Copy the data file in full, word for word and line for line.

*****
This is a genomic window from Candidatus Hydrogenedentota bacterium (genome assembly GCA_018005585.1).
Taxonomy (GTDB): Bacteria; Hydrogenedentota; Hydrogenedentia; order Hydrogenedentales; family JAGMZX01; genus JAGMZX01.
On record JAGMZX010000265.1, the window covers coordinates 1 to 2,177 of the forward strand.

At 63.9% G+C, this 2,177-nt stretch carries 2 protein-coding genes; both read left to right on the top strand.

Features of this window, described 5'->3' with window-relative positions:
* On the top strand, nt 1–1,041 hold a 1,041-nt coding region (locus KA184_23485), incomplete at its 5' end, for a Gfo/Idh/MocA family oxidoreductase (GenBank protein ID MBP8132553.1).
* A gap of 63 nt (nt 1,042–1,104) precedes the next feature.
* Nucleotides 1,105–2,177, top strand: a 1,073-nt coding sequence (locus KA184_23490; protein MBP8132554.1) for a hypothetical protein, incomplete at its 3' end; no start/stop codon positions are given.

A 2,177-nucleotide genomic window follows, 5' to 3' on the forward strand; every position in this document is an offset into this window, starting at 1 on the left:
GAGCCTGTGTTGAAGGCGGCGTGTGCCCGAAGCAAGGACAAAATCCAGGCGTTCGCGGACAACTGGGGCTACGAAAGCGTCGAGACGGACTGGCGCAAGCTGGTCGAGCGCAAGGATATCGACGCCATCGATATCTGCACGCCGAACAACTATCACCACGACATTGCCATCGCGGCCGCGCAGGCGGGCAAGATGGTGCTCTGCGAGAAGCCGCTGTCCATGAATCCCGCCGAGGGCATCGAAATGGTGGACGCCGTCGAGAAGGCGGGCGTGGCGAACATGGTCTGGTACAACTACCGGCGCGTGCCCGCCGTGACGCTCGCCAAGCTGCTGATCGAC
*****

This is a genomic window from Candidatus Hydrogenedentota bacterium (genome assembly GCA_018005585.1).
Taxonomy (GTDB): Bacteria; Hydrogenedentota; Hydrogenedentia; order Hydrogenedentales; family JAGMZX01; genus JAGMZX01.
On record JAGMZX010000265.1, the window covers coordinates 1 to 2,177 of the forward strand.

At 63.9% G+C, this 2,177-nt stretch carries 2 protein-coding genes; both read left to right on the top strand.

Features of this window, described 5'->3' with window-relative positions:
* On the top strand, nt 1–1,041 hold a 1,041-nt coding region (locus KA184_23485), incomplete at its 5' end, for a Gfo/Idh/MocA family oxidoreductase (GenBank protein ID MBP8132553.1).
* A gap of 63 nt (nt 1,042–1,104) precedes the next feature.
* Nucleotides 1,105–2,177, top strand: a 1,073-nt coding sequence (locus KA184_23490; protein MBP8132554.1) for a hypothetical protein, incomplete at its 3' end; no start/stop codon positions are given.

A 2,177-nucleotide genomic window follows, 5' to 3' on the forward strand; every position in this document is an offset into this window, starting at 1 on the left:
GAGCCTGTGTTGAAGGCGGCGTGTGCCCGAAGCAAGGACAAAATCCAGGCGTTCGCGGACAACTGGGGCTACGAAAGCGTCGAGACGGACTGGCGCAAGCTGGTCGAGCGCAAGGATATCGACGCCATCGATATCTGCACGCCGAACAACTATCACCACGACATTGCCATCGCGGCCGCGCAGGCGGGCAAGATGGTGCTCTGCGAGAAGCCGCTGTCCATGAATCCCGCCGAGGGCATCGAAATGGTGGACGCCGTCGAGAAGGCGGGCGTGGCGAACATGGTCTGGTACAACTACCGGCGCGTGCCCGCCGTGACGCTCGCCAAGCTGCTGATCGAC